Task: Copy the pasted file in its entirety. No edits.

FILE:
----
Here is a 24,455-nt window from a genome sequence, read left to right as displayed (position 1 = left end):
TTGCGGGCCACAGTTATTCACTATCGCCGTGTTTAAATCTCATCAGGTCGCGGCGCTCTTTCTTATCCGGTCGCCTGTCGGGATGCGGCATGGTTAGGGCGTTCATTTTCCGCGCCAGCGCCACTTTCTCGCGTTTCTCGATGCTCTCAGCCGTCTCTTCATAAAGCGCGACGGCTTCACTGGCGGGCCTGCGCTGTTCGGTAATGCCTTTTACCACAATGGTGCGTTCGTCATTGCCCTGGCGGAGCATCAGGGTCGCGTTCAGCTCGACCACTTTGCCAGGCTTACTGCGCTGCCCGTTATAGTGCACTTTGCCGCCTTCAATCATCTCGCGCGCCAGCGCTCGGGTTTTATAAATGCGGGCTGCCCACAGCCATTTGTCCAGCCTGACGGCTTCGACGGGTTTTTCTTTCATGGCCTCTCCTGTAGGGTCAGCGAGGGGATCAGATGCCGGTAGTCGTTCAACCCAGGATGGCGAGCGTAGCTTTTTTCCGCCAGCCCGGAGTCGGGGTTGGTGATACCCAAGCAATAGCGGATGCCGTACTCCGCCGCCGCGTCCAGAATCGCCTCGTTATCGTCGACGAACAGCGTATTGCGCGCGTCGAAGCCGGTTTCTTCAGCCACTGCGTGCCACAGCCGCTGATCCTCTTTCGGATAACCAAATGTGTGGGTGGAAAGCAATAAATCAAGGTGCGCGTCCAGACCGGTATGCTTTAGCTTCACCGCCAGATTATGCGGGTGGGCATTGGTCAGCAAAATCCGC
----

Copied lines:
Here is a 24,455-nt window from a genome sequence, read left to right as displayed (position 1 = left end):
TTGCGGGCCACAGTTATTCACTATCGCCGTGTTTAAATCTCATCAGGTCGCGGCGCTCTTTCTTATCCGGTCGCCTGTCGGGATGCGGCATGGTTAGGGCGTTCATTTTCCGCGCCAGCGCCACTTTCTCGCGTTTCTCGATGCTCTCAGCCGTCTCTTCATAAAGCGCGACGGCTTCACTGGCGGGCCTGCGCTGTTCGGTAATGCCTTTTACCACAATGGTGCGTTCGTCATTGCCCTGGCGGAGCATCAGGGTCGCGTTCAGCTCGACCACTTTGCCAGGCTTACTGCGCTGCCCGTTATAGTGCACTTTGCCGCCTTCAATCATCTCGCGCGCCAGCGCTCGGGTTTTATAAATGCGGGCTGCCCACAGCCATTTGTCCAGCCTGACGGCTTCGACGGGTTTTTCTTTCATGGCCTCTCCTGTAGGGTCAGCGAGGGGATCAGATGCCGGTAGTCGTTCAACCCAGGATGGCGAGCGTAGCTTTTTTCCGCCAGCCCGGAGTCGGGGTTGGTGATACCCAAGCAATAGCGGATGCCGTACTCCGCCGCCGCGTCCAGAATCGCCTCGTTATCGTCGACGAACAGCGTATTGCGCGCGTCGAAGCCGGTTTCTTCAGCCACTGCGTGCCACAGCCGCTGATCCTCTTTCGGATAACCAAATGTGTGGGTGGAAAGCAATAAATCAAGGTGCGCGTCCAGACCGGTATGCTTTAGCTTCACCGCCAGATTATGCGGGTGGGCATTGGTCAGCAAAATCCGC